In Guerrero, children help their parents grow poppies

In order to extract 700 grams (1.5 pounds) of gum, used to produce opium, a family needs four months of work, and is paid 2,000 pesos (US$127).
Children are normally tasked to lance the poppy pods. (Photo: Cristopher Rogel Blanquet)
13/07/2015
12:28
Vania Pigeonutt / corresponsal
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Meztli has a thin black layer on the tip of her nails and her hands are a little scratched by fine blades.

"It is not dirt, it is gumpaste," she explains. "What I like the most in this town are poppies," she adds.

Her family plants poppies because "it is the only crop that gives them money". The rest, such as corn and beans, are for self subsistence, she explained on a hill at more than 2,000 meters (6,500 feet) above sea level.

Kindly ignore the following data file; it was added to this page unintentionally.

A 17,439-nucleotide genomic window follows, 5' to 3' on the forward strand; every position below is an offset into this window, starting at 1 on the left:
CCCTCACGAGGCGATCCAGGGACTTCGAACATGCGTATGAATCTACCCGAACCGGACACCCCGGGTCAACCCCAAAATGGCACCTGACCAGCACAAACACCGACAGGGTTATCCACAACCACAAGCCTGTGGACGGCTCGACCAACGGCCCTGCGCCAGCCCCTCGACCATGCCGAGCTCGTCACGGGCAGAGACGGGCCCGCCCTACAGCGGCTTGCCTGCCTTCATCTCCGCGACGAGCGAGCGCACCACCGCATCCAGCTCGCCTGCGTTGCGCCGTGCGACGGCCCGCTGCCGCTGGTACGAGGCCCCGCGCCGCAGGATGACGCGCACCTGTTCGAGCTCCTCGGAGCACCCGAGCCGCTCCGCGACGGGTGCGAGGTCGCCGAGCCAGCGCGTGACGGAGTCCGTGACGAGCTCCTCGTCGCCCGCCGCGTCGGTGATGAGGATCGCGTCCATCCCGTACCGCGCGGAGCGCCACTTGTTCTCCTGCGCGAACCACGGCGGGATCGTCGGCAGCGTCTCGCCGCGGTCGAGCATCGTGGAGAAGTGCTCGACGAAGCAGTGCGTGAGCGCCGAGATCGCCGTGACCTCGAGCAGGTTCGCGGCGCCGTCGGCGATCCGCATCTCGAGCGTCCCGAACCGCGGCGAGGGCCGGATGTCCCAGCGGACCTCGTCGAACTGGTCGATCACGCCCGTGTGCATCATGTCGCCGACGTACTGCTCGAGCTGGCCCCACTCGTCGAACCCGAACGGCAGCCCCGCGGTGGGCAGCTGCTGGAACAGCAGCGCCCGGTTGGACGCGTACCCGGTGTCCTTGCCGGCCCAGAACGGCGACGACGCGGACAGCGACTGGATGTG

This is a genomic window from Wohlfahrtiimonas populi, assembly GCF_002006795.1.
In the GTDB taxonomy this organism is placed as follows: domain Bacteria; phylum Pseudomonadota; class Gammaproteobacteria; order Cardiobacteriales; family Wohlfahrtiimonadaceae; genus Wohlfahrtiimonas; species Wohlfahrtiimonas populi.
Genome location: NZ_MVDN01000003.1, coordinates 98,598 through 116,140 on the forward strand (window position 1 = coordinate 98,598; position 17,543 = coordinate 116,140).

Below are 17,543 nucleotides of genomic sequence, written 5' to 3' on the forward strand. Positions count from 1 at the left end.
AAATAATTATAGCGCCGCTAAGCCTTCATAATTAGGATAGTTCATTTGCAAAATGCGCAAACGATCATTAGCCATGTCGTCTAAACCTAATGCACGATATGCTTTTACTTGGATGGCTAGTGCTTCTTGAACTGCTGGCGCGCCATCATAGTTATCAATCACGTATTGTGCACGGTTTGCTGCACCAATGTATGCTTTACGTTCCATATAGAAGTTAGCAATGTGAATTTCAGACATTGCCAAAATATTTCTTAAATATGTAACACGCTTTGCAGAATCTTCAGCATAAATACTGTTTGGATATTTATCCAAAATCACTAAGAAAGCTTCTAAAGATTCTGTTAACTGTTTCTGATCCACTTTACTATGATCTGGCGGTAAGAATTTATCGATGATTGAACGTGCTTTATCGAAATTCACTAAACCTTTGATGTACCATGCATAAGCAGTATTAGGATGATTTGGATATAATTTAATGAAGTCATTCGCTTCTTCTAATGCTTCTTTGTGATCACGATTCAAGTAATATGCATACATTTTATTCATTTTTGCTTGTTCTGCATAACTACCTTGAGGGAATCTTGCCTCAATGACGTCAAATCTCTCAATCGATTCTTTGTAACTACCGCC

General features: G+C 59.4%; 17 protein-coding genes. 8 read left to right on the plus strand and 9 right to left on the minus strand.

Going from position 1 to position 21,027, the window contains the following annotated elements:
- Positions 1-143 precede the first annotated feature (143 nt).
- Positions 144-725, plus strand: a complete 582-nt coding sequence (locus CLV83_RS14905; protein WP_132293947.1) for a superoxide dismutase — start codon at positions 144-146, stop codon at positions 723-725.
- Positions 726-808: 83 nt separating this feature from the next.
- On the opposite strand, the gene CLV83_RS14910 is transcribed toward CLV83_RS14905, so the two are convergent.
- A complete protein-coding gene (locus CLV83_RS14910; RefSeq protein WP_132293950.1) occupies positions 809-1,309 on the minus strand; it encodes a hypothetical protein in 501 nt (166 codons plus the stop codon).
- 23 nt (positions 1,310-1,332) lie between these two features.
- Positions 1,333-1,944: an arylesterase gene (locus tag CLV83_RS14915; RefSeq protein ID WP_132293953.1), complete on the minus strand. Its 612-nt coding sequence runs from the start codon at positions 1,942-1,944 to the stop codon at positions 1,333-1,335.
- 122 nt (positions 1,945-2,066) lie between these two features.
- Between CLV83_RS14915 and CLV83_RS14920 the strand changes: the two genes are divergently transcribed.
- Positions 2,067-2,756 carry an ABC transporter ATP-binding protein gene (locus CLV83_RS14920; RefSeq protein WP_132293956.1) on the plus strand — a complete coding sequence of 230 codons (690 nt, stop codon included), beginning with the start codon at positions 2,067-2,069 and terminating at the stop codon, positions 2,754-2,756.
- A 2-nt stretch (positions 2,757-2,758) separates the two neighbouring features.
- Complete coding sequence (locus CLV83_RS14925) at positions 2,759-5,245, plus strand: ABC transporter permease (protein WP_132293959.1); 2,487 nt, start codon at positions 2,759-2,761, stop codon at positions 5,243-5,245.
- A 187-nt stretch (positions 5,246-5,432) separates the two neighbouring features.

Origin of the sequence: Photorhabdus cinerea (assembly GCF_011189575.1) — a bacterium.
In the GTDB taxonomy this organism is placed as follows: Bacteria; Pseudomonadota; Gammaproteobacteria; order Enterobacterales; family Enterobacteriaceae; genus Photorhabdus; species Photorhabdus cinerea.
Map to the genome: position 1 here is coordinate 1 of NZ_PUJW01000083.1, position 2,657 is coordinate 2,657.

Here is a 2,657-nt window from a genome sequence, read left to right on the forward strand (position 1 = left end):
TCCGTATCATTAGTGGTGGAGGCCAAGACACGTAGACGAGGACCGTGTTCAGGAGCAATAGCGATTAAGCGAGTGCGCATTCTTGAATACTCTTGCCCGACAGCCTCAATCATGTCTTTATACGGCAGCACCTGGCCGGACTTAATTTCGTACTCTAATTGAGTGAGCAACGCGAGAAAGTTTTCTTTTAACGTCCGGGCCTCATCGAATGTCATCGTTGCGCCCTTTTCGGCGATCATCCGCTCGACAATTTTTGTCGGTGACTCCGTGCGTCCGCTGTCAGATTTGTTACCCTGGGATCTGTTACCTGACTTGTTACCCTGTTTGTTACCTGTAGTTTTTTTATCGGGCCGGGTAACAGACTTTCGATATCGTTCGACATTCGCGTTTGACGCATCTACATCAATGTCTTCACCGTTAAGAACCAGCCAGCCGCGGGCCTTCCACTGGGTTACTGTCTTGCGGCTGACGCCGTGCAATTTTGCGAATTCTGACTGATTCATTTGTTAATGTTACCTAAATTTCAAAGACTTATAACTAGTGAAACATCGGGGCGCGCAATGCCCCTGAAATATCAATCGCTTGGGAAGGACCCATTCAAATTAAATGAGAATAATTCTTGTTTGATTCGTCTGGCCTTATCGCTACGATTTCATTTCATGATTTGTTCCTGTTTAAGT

In order to extract 700 grams (1.5 pounds) of gum, used to produce opium, the family needs four months of work, and is paid 2,000 pesos (US$127). Sometimes they take the seed from the dead flowers, because buying them costs 500 pesos (US$31) per kilo.

The girl explained that now she rarely goes to the poppy plantations because now that she is bigger, she can accidentally step on the flowers and kill them. That is the reason for which children are tasked to extract the gum from the poppies by incising the pods with a razor. Each plant can be lanced up to 15 times.

Meztli, who has worked since she was five, is one of the more than three million children who work in Mexico. The Tlachinollan Human Rights Center says that instead of investing in programs to prevent planting of illegal crops, the government sends troops to the area.

According to the Drug Enforcement Administration (DEA) 42% of the heroin used in the United States is produced in Mexico and Guerrero is the main grower.

 

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